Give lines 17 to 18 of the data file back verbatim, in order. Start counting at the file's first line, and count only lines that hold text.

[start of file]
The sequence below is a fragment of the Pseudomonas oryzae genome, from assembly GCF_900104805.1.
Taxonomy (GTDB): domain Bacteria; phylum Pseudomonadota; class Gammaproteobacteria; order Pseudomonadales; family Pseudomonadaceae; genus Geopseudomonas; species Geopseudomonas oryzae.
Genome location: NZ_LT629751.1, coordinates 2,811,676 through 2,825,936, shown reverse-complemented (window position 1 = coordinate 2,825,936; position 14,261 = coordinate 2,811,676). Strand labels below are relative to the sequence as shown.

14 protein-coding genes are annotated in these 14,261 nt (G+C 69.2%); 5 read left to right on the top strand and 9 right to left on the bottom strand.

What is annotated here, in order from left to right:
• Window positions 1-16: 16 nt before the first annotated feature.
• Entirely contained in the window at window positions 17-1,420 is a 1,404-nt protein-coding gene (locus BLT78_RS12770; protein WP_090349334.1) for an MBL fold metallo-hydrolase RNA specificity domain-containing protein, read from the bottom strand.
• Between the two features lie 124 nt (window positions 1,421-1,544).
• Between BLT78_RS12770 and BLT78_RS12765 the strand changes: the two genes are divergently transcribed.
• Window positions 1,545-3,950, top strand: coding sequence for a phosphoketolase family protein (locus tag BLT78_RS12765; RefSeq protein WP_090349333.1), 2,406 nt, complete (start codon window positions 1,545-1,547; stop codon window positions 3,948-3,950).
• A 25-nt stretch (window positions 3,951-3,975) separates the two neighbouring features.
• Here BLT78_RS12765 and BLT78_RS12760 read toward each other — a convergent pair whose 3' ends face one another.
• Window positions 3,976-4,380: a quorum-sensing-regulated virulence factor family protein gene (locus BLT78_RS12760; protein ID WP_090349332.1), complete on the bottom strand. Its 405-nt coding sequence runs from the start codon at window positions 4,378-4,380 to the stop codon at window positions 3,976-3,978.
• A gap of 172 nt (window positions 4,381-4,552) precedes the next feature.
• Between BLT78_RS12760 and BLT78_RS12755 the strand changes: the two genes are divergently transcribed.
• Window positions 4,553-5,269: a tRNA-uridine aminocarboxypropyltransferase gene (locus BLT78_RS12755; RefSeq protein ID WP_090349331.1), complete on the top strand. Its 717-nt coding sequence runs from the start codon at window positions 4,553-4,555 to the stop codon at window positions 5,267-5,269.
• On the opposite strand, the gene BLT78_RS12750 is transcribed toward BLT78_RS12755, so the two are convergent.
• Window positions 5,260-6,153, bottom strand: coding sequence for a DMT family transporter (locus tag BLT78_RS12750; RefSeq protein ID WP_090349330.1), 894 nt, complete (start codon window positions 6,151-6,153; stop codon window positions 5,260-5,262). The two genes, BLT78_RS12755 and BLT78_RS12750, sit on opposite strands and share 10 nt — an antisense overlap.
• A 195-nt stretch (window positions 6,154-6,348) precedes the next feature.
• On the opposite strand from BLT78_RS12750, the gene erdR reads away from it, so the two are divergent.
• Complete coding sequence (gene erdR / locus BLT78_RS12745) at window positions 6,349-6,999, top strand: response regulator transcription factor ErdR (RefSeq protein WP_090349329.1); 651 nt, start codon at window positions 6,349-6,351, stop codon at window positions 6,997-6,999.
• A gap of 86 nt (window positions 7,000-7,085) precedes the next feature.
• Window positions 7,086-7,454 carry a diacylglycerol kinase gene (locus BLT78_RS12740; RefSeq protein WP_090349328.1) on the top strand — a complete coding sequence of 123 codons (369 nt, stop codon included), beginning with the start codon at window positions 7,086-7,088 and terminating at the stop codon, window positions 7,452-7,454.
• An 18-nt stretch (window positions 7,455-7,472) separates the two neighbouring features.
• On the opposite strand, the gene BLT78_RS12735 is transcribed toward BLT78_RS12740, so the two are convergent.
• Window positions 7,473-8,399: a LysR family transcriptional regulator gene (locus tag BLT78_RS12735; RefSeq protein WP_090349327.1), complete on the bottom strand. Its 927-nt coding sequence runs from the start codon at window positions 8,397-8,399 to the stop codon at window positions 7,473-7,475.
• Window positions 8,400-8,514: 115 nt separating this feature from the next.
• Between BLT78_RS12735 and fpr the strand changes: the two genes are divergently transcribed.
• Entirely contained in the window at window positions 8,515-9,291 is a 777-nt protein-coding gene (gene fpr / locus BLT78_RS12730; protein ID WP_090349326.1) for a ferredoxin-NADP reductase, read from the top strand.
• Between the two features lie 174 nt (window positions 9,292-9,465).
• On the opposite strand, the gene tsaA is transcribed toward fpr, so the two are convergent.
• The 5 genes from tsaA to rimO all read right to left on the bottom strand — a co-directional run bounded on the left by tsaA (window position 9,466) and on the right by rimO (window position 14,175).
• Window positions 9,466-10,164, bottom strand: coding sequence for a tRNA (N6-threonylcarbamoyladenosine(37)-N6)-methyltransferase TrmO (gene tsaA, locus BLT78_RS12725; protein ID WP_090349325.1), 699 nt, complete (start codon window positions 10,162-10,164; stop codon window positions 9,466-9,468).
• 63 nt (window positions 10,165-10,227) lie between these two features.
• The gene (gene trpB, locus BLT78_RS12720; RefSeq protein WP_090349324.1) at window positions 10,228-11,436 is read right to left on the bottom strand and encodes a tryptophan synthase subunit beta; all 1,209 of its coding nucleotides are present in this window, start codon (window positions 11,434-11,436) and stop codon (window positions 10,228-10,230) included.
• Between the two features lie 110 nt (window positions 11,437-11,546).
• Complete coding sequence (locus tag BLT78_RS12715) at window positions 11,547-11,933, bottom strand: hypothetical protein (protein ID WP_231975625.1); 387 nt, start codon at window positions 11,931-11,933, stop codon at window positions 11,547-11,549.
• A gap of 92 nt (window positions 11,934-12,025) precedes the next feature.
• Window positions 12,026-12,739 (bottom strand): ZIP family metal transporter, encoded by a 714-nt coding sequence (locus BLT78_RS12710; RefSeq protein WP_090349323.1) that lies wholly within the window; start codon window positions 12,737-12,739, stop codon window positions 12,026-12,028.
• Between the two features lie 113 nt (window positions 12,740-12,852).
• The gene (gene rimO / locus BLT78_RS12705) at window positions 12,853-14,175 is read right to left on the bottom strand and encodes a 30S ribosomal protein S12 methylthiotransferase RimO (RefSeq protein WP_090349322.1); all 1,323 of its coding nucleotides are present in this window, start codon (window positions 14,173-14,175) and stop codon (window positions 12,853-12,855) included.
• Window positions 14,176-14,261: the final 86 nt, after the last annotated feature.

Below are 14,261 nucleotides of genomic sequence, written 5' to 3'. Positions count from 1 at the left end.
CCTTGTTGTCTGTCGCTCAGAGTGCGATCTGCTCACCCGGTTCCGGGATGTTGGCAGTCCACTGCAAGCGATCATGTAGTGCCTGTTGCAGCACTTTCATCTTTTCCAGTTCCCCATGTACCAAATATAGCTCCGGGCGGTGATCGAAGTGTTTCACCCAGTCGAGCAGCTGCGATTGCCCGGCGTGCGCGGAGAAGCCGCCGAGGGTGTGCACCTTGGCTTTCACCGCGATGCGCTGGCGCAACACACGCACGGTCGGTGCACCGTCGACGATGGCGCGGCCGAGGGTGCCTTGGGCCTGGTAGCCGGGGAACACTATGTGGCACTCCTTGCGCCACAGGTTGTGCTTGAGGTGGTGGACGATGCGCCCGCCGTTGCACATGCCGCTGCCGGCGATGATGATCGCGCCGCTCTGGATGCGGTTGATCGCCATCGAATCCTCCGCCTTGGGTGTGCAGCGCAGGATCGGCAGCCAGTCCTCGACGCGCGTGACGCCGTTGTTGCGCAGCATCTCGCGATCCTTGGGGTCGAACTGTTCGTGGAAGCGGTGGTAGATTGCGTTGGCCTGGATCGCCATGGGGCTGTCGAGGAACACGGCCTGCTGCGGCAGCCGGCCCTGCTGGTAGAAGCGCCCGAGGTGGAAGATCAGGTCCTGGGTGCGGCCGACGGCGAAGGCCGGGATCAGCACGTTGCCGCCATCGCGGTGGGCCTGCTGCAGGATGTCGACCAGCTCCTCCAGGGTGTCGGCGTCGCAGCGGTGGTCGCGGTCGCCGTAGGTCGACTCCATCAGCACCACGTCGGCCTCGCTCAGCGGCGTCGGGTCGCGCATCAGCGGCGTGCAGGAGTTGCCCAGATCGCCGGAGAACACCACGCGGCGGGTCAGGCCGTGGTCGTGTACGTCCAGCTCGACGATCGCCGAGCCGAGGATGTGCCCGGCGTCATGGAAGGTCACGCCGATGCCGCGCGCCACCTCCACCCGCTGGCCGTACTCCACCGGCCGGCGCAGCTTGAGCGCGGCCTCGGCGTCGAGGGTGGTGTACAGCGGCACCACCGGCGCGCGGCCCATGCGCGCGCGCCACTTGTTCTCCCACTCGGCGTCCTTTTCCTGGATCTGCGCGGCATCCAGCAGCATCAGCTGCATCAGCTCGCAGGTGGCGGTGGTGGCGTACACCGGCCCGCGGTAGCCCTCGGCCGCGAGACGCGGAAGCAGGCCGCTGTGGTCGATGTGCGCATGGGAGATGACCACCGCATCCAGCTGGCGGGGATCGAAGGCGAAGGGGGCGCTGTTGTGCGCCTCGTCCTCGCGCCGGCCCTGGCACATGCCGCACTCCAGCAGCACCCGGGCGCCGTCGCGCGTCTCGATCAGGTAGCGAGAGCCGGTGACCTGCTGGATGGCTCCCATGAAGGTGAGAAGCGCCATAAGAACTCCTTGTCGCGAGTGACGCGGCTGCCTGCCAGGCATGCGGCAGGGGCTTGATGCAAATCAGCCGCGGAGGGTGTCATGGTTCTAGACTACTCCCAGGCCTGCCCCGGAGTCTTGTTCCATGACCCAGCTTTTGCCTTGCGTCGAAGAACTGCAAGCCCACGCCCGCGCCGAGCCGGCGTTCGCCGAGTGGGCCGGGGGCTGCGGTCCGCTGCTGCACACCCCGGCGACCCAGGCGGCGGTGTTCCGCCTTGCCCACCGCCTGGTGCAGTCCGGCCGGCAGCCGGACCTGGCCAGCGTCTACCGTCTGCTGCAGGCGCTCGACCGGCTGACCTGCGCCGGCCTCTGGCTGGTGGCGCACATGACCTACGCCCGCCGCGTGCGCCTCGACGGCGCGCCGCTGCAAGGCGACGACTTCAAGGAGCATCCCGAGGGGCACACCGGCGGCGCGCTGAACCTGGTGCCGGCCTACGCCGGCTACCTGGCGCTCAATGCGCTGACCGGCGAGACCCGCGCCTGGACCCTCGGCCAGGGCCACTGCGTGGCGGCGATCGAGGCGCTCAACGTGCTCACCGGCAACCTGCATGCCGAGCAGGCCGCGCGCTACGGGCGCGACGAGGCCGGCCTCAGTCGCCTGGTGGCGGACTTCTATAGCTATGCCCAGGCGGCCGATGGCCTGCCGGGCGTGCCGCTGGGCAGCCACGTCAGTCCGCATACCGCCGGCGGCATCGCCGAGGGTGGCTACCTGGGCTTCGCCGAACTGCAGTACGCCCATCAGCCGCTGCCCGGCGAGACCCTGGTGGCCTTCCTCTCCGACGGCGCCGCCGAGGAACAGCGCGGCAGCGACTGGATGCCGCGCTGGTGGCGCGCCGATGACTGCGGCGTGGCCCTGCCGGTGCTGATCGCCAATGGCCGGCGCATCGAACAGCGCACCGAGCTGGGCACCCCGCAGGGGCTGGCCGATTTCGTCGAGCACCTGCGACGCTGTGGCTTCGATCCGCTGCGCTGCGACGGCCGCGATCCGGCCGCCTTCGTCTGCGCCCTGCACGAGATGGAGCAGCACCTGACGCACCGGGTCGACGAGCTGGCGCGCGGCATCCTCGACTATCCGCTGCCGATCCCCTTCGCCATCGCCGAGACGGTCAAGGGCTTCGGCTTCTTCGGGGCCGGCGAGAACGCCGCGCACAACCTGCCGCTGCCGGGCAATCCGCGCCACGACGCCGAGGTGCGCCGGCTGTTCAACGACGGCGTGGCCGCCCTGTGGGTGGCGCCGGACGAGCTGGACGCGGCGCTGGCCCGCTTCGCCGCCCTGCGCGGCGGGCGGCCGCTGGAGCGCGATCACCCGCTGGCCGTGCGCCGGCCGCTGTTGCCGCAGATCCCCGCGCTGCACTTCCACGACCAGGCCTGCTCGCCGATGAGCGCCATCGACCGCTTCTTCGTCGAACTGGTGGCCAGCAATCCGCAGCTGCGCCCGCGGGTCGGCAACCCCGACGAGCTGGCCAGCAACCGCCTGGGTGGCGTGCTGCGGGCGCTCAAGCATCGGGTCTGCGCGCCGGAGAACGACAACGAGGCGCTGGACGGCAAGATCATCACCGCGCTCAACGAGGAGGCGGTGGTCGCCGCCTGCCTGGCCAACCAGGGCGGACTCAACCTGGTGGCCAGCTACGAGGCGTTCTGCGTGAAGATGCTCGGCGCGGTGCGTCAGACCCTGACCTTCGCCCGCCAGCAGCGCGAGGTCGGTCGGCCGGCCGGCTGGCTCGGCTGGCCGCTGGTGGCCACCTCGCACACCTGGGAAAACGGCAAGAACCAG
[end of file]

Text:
• On the opposite strand, the gene BLT78_RS12750 is transcribed toward BLT78_RS12755, so the two are convergent.
• Window positions 5,260-6,153, bottom strand: coding sequence for a DMT family transporter (locus tag BLT78_RS12750; RefSeq protein ID WP_090349330.1), 894 nt, complete (start codon window positions 6,151-6,153; stop codon window positions 5,260-5,262). The two genes, BLT78_RS12755 and BLT78_RS12750, sit on opposite strands and share 10 nt — an antisense overlap.